I would also point out the fact that we continue to hear many different allegations and policy positions on the part of Mr. Ritter that are consistent only in their inconsistency. I can go through some of those, if you'd like, in a minute.

As to the specifics, though, of the question that you raise, we, as a matter of policy, do not comment on allegations about supposed intelligence matters. I believe the article refers to Mr. Ritter's views on these issues as speculation.

Certainly, we have made it very clear and have been very open about this, that the United States Government has provided a lot of support to UNSCOM, as have some 60 other nations. We did so because we were obligated to do so under Security Council resolutions. Let's remember what UNSCOM's job has been inside Iraq. It has been to unearth Iraq's secret weapons of mass destruction programs -- programs that Iraq denies, programs that Iraq conceals, programs that Iraq tries to cover with lies and with concealment.

Certainly, the very purpose of UNSCOM is to counter this policy of non- cooperation, of confrontation, of concealment on Iraq's part. We've made no bones about the fact that we have helped UNSCOM in its efforts to uncover Iraqi programs of weapons of mass destruction. As Mr. Ritter has made clear, the decisions on when and where UNSCOM inspected were made by UNSCOM. He also has made clear he ran the UNSCOM unit that designed inspections to uncover Iraq's concealment efforts. The inspectors that we provided to UNSCOM were provided at UNSCOM's request in order to work for UNSCOM and do UNSCOM's work.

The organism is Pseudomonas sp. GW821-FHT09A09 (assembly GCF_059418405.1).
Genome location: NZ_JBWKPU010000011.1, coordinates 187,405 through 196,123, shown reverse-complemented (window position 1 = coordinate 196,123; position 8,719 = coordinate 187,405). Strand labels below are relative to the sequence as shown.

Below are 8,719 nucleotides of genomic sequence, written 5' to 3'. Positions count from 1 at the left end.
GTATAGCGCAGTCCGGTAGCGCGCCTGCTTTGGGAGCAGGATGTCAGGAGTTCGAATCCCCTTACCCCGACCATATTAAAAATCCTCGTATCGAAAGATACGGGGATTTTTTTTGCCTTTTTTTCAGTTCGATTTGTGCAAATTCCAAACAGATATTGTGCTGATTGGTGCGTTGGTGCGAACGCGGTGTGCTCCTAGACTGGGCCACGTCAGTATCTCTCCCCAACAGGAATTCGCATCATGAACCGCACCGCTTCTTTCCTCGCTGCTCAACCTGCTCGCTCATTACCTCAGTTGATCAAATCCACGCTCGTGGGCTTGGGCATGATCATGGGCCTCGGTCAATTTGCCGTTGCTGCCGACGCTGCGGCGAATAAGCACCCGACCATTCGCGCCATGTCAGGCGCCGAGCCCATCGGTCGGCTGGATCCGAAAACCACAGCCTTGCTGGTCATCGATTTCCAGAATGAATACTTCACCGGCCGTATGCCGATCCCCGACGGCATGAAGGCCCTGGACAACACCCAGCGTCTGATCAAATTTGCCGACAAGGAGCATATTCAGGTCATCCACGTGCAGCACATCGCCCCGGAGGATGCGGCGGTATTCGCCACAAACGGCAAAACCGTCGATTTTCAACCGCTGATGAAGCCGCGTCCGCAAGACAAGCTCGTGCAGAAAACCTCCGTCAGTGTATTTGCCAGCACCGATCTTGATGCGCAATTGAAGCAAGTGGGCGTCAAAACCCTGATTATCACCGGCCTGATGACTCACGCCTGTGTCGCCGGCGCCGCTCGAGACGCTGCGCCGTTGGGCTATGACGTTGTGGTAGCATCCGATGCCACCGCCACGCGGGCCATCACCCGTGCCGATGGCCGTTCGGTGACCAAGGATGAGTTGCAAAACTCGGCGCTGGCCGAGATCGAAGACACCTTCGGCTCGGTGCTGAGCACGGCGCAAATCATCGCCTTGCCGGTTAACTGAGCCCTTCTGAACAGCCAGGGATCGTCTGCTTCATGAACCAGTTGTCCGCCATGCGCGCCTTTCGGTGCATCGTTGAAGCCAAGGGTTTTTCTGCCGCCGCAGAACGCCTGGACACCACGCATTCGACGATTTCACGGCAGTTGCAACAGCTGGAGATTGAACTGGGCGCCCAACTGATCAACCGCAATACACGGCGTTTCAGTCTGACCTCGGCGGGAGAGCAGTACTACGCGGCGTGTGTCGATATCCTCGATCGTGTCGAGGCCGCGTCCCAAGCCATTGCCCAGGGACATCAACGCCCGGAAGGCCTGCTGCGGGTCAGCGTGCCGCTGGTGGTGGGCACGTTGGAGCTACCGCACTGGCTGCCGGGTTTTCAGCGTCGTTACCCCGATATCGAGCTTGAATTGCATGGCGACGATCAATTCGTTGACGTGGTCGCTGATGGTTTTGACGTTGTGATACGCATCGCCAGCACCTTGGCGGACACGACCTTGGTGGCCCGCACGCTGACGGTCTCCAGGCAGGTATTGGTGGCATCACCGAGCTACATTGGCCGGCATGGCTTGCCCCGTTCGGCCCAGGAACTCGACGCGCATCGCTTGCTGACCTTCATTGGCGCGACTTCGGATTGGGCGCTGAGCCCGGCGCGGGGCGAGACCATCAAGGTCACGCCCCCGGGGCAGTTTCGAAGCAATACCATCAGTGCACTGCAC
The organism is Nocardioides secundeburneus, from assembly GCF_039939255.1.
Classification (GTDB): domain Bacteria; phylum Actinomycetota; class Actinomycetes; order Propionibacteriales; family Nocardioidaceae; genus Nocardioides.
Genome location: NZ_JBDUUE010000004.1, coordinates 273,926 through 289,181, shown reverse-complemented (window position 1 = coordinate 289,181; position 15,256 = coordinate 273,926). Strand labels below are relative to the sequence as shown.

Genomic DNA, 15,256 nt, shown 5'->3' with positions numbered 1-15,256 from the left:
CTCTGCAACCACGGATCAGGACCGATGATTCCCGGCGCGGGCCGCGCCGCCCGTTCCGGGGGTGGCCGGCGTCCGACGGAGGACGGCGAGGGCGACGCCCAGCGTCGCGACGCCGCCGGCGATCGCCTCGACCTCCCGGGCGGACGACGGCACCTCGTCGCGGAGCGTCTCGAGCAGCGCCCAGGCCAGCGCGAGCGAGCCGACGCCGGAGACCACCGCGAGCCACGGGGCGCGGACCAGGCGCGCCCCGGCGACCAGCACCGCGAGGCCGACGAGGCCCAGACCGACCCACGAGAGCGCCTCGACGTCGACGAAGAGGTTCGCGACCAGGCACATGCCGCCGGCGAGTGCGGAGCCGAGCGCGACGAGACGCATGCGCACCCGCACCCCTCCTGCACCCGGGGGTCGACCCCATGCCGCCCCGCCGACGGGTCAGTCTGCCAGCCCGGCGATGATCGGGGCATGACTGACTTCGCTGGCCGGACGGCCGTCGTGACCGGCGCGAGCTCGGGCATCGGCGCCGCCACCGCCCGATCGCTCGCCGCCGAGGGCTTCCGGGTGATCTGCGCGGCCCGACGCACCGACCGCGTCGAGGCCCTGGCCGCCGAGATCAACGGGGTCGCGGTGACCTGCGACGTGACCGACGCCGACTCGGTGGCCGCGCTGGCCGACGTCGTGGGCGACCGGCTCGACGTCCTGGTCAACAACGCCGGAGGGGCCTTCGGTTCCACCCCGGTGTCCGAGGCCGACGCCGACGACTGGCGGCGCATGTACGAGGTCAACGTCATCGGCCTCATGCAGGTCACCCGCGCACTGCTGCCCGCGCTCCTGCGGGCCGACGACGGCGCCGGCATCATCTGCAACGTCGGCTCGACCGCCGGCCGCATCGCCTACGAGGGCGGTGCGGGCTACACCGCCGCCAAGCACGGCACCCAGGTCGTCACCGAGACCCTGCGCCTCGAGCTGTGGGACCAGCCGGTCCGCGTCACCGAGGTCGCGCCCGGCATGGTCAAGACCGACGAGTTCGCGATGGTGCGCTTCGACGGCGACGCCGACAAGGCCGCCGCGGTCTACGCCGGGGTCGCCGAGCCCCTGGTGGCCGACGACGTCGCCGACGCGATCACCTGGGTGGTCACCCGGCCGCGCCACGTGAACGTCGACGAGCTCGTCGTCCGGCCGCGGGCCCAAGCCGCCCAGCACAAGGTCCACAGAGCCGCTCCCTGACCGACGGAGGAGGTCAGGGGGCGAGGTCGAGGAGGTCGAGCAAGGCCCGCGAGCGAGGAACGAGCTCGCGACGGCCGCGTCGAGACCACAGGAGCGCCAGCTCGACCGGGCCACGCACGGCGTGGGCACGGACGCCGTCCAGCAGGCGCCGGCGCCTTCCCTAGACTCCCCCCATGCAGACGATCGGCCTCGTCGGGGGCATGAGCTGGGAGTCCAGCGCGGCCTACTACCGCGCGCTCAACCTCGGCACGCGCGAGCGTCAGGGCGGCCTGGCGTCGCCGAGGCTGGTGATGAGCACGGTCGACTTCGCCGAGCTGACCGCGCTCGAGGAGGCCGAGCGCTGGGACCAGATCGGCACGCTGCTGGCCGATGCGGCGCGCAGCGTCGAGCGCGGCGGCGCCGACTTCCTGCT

The bottom line is that UNSCOM decided where to inspect and we did our best to support UNSCOM. I believe that Chairman Butler of UNSCOM has publicly indicated that some of Mr. Ritter's published remarks are not accurate. We certainly support Chairman Butler. It is he who decides who his inspectors will be. We nominate people in response to his requests, and as I indicated when this story first came out a few months ago, we respond to specific requests by UNSCOM for specific personnel with specific expertise - - be it in the field of biological weapons, chemical weapons, nuclear weapons, missiles and the like.

UNSCOM decides whether or not to accept the professionals that we propose. In many cases they've accepted and in many cases they've rejected, based on their needs. But what Mr. Butler may have decided in terms of whom to hire and what he decided about how to assign Mr. Ritter, in particular, to do certain tests is really between the two of them.

But to conclude, as far as the United States is concerned, yes, we have supported UNSCOM very consistently in all kinds of areas in the field of logistics, personnel, information, and of significant and steady and consistent diplomatic support in the Security Council.

QUESTION: I think the thrust of what his allegations are is that some of the American personnel who wound up on the team had dual occupations. Not only were they searching for weapons of mass destruction under development, but also picking up intelligence of specific use to the United States which may not have been directly concerned with the UNSCOM inspections. Could you address that?